At the due time, Charles Stourton arrived accompanied by some 15 of his servants to meet Hartgill, his son John and others of their family. Proffering two purses as though about to pay his debt, Lord Stourton tricked the two Hartgills into coming forward, at which point 10 or more of Stourton’s men arrested the pair declaring them to be the felons. They tied them up and held them all day against their will.Around 2am on the 12th, the men took them to Bonham near Stourhead. At about 4pm they were visited by two justices of the peace, at Lord Stourton’s request, and the prisoners were untied. But after they had departed, his men retied them and at 10pm, four of his servants took them to a place near Stourton House where they clubbed them down and ultimately cut both their throats and worked through the night to conceal their bodies by burying them some 15ft deep and disguising the workings with two layers of paving and wood chippings. What madness lay behind these actions, we may never know especially since so many people had witnessed the original kidnapping and violence.

Note that the above account is largely based on the accounts given in Vol. 1 and Vol. 2 of “The History of the Noble House of Stourton: of Stourton, in the county of Wilts”, written by Charles, the 21st Baron Stourton and privately published in 1899. The above differs markedly from the information on website, which asserts that the double murder was committed on village soil. Nevertheless our village appears to have subsequently lost out as a consequence of this heinous crime, the aftermath of which will be the subject of Part 3.

To be continued … Richard Miles

Arms of Stourton.jpg

Lord Stourton and Stourton Caundle:

A little-known History (Part 3 of 3)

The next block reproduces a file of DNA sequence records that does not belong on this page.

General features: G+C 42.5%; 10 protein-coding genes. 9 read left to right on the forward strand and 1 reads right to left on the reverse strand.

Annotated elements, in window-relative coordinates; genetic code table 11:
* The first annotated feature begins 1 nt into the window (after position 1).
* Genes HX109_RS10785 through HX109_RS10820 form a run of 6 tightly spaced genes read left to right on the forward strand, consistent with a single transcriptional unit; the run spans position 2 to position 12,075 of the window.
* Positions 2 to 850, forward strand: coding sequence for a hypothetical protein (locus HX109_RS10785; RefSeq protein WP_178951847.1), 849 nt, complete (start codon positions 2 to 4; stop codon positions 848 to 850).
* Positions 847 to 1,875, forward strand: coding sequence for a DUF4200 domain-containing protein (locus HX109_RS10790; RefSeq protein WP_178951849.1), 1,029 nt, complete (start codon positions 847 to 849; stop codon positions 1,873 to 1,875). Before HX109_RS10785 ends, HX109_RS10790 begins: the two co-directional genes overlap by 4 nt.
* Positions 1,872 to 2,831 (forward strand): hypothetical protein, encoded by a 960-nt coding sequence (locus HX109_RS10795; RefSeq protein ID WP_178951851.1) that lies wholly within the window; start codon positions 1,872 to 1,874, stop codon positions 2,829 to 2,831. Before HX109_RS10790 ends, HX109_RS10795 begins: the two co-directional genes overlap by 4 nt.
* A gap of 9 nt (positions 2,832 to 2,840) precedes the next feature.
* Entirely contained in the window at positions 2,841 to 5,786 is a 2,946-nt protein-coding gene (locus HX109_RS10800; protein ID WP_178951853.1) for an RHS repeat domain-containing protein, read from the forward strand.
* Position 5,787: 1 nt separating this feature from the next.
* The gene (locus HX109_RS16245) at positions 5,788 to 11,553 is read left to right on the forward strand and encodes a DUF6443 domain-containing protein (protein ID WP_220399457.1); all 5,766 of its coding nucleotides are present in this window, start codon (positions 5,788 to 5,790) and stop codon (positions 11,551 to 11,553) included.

In this last of three short articles, I summarise the aftermath of the double murder in 1557 incited by Charles, 8th Baron Stourton who inherited much wealth including the Manor of Sturton Candell, which was where he and his wife, Anne and their children appeared to be domiciled at the time of the crime. Not only did the Stourton family lose out because of this dreadful crime but also our village looks to have become poorer as a result. I shall try to explain.

As first-born son of, William the 7th Baron, Charles Stourton was a very wealthy man having inherited many estates and manors. His father had also purchased other manors in the 1540s following the Dissolution of the Monasteries but then died leaving a Will that was contested. His arch enemy appears to have been William Hartgill, the former steward of his father and grandfather. Hartgill and Stourton had had many disagreements and their feud seems to have been especially bitter since Stourton was a Catholic whereas the murdered Hartgill and his son had been Protestant, at a time when the state headed by Mary I was persecuting those of the latter faith.